Viewers Tell Stories of Their Model Lives

By ABC News

Sep 16, 2011 9:39am

ABC News’ Dan Lieberman reports: When “Primetime Nightline’s” special “A Model Life” aired last night on ABC, we asked viewers to send us stories and experiences from their model lives. Working models, former and current, wrote in with tales from their photo shoots, casting calls and videos. Here are some of their stories. More to come…

YOLANDA WEBB, former model
I started my modeling career when I was 18 as a young African-American girl. Taken advantage of by “modeling agencies” that weren’t really agencies as much as they were modeling rip-offs. Girls spend an enormous amount of money at so called schools who don’t do anything for them once they “graduate.” My savings grace was a beautiful, very well known model named Brenda. At age 24 and ready to give up, Brenda recognized my talent and my beauty. Thus I began a trail of work that led me to own my own fashion and beauty company now at age 52. Yes, I remember the horror stories (my photographer trying to get some really lewd pictures of me – I was already married and had two children but after the photo shoot for the client he wanted to know if I would be interested in earning some extra money)…I wasn’t.

STACY WILKES, former model with stories to tell
I would do a part two on this episode because I feel like a lot of things were left out. I was discovered at age 14 at a free concert at the Kentucky State Fair (Warrant). I got to travel the world and modeled well into my 20′s. Which is rare in this business. At age 16 I was in the Elite Look of the Year which is an international contest broadcast on television. It was judged by Donald Trump, John Casablancas, Gerald Marie, Patrick Demarchelier, Kareem Abdul-Jabbar, David Copperfield, Ines Sastre, Wendy Veldhuis, F. Stone Roberts and Robert Mckeon. Believe me I’ve got some stories to tell!

SHARRON PETERMAN, a  ’hobbiest model’
I was sort of a freelance, hobbiest model. I didn’t do national modeling, I worked at a model and talent agency and I did modeling on the side. One shot I am proud of, I dictated the shoot and poses. It was semi nude (still have photos today). I didn’t go through or deal with the horrors that other high profile models did with their agencies and photographers. It was all for fun with me. I was also in several country music videos. Hank Williams Jr, Mark Collie, and John Prine.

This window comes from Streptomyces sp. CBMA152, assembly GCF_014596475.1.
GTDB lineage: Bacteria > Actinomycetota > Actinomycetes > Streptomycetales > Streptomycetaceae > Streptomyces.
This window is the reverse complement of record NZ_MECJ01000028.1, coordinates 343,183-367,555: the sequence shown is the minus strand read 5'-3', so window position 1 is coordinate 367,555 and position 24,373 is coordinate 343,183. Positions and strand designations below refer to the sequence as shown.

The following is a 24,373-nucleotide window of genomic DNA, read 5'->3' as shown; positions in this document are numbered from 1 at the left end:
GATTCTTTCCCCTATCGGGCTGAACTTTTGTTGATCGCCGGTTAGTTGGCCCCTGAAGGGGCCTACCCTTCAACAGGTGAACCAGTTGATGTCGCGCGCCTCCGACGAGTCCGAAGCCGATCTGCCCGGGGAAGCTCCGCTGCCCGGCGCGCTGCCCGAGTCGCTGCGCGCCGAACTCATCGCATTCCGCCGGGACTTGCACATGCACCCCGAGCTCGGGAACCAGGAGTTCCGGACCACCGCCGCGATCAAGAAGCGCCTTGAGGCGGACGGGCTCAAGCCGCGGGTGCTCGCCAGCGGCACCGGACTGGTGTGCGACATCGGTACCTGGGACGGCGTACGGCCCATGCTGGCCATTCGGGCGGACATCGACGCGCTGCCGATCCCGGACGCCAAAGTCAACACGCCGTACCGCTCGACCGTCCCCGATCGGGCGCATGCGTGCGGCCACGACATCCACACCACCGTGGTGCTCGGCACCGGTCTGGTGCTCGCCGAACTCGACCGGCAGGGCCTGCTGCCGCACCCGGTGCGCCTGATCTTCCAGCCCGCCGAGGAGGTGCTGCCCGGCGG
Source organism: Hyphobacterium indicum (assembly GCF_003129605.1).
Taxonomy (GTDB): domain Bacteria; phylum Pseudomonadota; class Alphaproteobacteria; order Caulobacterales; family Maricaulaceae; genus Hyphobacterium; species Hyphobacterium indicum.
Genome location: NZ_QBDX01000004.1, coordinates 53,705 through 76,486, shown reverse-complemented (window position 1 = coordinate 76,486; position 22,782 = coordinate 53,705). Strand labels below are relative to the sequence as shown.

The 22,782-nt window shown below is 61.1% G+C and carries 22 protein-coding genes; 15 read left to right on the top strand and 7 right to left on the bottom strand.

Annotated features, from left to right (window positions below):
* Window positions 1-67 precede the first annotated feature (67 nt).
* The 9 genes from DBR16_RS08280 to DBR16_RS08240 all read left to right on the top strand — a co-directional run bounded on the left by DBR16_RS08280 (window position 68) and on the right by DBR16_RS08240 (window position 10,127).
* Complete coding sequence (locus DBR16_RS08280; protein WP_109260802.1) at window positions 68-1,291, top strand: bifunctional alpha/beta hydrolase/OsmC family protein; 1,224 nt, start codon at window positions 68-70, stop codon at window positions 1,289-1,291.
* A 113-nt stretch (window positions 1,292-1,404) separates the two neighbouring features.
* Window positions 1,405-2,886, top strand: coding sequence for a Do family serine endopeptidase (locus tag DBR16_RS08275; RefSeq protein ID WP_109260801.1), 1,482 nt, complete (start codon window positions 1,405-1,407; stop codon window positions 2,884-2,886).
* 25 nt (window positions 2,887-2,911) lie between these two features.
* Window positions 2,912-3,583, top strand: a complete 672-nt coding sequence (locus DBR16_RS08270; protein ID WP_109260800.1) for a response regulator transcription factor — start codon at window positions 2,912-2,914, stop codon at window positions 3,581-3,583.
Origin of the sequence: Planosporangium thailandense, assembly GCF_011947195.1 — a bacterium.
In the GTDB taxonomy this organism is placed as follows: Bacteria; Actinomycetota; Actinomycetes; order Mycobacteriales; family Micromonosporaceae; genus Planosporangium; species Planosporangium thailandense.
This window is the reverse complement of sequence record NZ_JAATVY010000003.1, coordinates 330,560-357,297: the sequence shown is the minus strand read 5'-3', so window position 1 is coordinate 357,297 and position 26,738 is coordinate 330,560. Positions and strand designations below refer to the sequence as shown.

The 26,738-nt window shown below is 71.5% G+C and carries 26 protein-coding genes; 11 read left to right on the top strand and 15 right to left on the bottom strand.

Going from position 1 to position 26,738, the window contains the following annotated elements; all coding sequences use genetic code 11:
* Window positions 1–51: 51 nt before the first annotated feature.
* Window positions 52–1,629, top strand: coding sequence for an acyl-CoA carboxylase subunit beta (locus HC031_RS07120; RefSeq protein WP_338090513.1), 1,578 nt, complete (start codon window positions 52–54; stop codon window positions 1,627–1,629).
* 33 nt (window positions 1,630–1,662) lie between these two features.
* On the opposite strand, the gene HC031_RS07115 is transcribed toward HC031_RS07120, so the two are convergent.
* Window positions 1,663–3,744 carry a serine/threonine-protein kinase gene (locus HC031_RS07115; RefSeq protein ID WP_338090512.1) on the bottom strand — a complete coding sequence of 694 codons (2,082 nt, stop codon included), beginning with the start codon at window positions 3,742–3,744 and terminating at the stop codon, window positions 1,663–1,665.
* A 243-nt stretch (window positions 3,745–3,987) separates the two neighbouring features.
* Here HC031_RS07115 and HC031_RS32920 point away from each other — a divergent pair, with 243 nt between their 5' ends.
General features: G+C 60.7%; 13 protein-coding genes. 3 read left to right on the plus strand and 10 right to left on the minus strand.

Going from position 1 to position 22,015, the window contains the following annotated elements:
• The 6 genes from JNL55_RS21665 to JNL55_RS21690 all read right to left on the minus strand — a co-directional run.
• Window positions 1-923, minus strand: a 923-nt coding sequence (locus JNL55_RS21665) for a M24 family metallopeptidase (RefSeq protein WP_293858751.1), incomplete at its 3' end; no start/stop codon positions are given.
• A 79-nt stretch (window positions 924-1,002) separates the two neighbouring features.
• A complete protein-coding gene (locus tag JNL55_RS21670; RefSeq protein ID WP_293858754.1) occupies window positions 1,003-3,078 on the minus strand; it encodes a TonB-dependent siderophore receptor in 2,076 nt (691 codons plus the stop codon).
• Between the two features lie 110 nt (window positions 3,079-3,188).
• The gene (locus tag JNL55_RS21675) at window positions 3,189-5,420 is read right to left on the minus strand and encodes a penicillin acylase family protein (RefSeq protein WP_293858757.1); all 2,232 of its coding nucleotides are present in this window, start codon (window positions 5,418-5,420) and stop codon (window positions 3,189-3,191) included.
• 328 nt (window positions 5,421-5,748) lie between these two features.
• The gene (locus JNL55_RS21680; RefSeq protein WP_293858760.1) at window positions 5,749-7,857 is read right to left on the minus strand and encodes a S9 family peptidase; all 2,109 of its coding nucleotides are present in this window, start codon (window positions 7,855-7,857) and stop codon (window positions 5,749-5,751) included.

RACHEL YOCOM,  struggling model
I just got back to America after working in Shanghai for 3 months. Modeling is so hard, and there is so much pressure that i know some models who had complete brake downs because they couldn’t handle all the rejection. While I was there I had a few castings that I felt really uncomfortable at. I just got a vibe at one were I felt like these men are men I shouldn’t be around, and others were castings were they wanted me to dance like a stripper for a camera. I had a great agency and was able to say no. My agency respected the fact that I did not want to shoot swim or nudes and that I would never take on the impression of a hooker. I did have a runway show one time and after words the client called my agency and asked how much it would be for us to have sex with some of the rich buyers. Thankfully my agency said no right away. Even though I was sent to these castings and had people questioning if I would be willing to have sex for money or not, My agency always had my best interest in mind and made sure I felt comfortable even if it meant not doing a swim suite shoot which made them lose 7,000 RMB, but they were very understanding about it.

JOHNETTA ANDERSON, model about to move to New York
I still have yet to “make it” so to speak, I’m signed to a small affliate agency of Wilhelmina and it’s difficult. I’m preparing to move to New York because I have to give it my all in the make it or break it city. As a model of color and being American makes it 10 times harder but I’m willing to give it all I have. I have wanted this my whole life taking the lumps of being the only model of color cast for shows, to shows not having makeup for women of color, always over coming adversity.

BRENDA STRANGE, a disappointed mother
I am disappointed in your one sided report about a model’s life. There are many positive aspects to modeling and you did not mention any of them. I thought Nightline was a reputable news organization. Obviously not, when you do not report the full story. My daughter has been modeling for 2 years and it is NOTHING like what you portrayed in your story. I will spread the word and be suspect of all your stories in the future.

CANDY DOUGLAS, mom with a ‘model’ daughter
My daughter could wear the angel wings and keep going down the runway. On a scale of one to ten, she’s a twenty.

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